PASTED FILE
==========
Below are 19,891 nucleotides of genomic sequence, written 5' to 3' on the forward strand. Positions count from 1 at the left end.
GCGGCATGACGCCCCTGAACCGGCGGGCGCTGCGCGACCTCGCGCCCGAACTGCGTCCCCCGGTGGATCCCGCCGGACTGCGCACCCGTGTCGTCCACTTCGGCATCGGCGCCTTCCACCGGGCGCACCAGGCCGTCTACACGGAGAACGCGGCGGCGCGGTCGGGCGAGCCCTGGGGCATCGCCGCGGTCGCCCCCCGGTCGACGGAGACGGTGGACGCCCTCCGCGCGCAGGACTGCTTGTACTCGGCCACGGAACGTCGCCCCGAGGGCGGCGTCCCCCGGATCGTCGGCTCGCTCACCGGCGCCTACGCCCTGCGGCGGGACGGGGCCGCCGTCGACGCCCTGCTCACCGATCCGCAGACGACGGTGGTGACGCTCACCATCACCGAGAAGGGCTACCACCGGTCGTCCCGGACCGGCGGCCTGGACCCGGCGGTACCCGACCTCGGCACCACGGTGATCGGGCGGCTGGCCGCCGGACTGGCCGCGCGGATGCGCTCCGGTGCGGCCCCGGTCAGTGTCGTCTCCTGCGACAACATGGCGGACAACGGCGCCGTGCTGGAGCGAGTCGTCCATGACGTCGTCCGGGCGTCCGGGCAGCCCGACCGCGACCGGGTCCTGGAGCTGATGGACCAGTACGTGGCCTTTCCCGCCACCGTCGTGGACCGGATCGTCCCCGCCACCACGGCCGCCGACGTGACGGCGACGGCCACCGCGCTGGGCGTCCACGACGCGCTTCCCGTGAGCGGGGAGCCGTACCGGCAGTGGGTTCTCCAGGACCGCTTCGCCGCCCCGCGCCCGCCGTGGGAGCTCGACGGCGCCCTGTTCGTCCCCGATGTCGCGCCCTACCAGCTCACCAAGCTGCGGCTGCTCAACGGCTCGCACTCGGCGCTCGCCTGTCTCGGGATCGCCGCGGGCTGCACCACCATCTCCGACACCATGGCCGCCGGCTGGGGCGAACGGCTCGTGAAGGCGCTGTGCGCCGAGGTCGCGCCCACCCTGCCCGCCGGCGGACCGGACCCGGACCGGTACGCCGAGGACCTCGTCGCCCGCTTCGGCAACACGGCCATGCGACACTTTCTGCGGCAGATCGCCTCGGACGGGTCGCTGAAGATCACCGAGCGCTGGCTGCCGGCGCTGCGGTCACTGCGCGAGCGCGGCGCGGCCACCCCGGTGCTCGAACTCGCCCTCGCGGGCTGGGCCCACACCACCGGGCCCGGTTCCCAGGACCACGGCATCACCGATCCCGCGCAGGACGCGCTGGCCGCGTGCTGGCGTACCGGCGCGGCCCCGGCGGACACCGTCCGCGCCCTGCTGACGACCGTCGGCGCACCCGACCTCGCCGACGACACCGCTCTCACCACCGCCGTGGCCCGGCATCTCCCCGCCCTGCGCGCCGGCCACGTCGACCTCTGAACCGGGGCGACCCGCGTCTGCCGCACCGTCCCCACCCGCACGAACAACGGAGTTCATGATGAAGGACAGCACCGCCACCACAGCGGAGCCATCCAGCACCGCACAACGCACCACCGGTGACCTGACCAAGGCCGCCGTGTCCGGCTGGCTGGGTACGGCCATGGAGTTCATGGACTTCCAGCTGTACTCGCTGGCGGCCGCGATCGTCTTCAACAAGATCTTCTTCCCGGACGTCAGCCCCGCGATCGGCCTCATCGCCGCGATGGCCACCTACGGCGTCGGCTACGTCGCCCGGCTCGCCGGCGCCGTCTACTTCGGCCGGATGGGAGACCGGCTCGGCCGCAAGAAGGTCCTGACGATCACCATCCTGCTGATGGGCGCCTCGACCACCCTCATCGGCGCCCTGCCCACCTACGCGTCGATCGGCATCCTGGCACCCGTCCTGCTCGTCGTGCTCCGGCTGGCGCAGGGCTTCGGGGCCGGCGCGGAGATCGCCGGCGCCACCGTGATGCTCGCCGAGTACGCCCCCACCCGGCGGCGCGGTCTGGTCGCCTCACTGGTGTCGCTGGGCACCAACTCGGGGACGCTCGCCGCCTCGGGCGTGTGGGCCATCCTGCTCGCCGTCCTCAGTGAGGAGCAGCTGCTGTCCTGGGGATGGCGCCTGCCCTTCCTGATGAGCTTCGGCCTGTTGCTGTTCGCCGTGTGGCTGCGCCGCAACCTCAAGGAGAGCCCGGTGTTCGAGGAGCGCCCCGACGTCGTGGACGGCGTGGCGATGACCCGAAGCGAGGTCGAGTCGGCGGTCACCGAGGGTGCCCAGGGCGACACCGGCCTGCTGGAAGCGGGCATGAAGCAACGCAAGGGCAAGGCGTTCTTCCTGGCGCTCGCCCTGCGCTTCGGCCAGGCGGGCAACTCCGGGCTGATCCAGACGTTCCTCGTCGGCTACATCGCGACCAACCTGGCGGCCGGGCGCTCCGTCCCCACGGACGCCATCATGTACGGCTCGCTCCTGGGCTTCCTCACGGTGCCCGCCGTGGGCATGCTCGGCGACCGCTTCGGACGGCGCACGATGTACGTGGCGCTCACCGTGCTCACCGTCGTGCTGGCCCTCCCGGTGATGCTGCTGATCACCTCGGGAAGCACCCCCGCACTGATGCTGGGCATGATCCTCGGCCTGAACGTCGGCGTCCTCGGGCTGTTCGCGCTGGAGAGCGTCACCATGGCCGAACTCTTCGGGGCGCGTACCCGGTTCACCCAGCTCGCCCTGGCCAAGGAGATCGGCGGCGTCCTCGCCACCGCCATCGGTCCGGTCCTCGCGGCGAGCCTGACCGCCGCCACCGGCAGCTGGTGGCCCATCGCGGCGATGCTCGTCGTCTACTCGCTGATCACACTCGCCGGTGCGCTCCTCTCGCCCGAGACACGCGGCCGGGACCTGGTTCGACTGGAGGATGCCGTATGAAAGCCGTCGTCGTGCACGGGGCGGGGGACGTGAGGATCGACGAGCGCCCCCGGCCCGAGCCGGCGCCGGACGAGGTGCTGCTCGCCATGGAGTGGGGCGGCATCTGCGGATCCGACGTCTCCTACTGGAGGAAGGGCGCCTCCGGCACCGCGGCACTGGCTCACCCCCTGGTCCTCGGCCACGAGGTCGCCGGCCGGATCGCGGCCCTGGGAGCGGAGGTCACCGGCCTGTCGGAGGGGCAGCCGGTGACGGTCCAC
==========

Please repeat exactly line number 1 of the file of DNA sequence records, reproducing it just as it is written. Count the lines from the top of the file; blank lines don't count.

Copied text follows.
Below are 19,891 nucleotides of genomic sequence, written 5' to 3' on the forward strand. Positions count from 1 at the left end.